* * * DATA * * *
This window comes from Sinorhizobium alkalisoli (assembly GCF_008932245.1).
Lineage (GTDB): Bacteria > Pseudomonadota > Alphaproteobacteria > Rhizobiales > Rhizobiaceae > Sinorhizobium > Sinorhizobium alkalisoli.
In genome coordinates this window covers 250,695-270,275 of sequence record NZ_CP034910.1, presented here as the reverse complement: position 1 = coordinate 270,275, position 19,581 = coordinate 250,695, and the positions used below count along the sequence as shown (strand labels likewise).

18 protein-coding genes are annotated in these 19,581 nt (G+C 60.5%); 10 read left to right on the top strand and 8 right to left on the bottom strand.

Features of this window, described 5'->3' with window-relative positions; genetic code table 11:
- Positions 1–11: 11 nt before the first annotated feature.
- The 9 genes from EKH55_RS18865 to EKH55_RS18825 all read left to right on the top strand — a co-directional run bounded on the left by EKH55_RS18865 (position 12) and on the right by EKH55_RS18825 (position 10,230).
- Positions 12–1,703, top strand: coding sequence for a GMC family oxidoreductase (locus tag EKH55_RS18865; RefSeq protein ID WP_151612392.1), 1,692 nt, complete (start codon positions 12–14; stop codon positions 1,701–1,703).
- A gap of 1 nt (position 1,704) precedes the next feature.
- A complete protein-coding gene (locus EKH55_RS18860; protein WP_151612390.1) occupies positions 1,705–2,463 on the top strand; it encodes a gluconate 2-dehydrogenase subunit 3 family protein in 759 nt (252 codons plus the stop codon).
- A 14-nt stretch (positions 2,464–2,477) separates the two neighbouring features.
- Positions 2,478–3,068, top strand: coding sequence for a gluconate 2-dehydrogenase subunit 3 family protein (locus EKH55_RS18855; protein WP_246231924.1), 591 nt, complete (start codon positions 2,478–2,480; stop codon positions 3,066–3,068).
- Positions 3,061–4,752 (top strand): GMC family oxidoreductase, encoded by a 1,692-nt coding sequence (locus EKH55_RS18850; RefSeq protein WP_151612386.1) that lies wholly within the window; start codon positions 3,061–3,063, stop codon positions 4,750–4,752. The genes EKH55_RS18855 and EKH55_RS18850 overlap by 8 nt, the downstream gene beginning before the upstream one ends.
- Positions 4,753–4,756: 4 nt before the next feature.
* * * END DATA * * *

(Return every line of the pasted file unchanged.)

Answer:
This window comes from Sinorhizobium alkalisoli (assembly GCF_008932245.1).
Lineage (GTDB): Bacteria > Pseudomonadota > Alphaproteobacteria > Rhizobiales > Rhizobiaceae > Sinorhizobium > Sinorhizobium alkalisoli.
In genome coordinates this window covers 250,695-270,275 of sequence record NZ_CP034910.1, presented here as the reverse complement: position 1 = coordinate 270,275, position 19,581 = coordinate 250,695, and the positions used below count along the sequence as shown (strand labels likewise).

18 protein-coding genes are annotated in these 19,581 nt (G+C 60.5%); 10 read left to right on the top strand and 8 right to left on the bottom strand.

Features of this window, described 5'->3' with window-relative positions; genetic code table 11:
- Positions 1–11: 11 nt before the first annotated feature.
- The 9 genes from EKH55_RS18865 to EKH55_RS18825 all read left to right on the top strand — a co-directional run bounded on the left by EKH55_RS18865 (position 12) and on the right by EKH55_RS18825 (position 10,230).
- Positions 12–1,703, top strand: coding sequence for a GMC family oxidoreductase (locus tag EKH55_RS18865; RefSeq protein ID WP_151612392.1), 1,692 nt, complete (start codon positions 12–14; stop codon positions 1,701–1,703).
- A gap of 1 nt (position 1,704) precedes the next feature.
- A complete protein-coding gene (locus EKH55_RS18860; protein WP_151612390.1) occupies positions 1,705–2,463 on the top strand; it encodes a gluconate 2-dehydrogenase subunit 3 family protein in 759 nt (252 codons plus the stop codon).
- A 14-nt stretch (positions 2,464–2,477) separates the two neighbouring features.
- Positions 2,478–3,068, top strand: coding sequence for a gluconate 2-dehydrogenase subunit 3 family protein (locus EKH55_RS18855; protein WP_246231924.1), 591 nt, complete (start codon positions 2,478–2,480; stop codon positions 3,066–3,068).
- Positions 3,061–4,752 (top strand): GMC family oxidoreductase, encoded by a 1,692-nt coding sequence (locus EKH55_RS18850; RefSeq protein WP_151612386.1) that lies wholly within the window; start codon positions 3,061–3,063, stop codon positions 4,750–4,752. The genes EKH55_RS18855 and EKH55_RS18850 overlap by 8 nt, the downstream gene beginning before the upstream one ends.
- Positions 4,753–4,756: 4 nt before the next feature.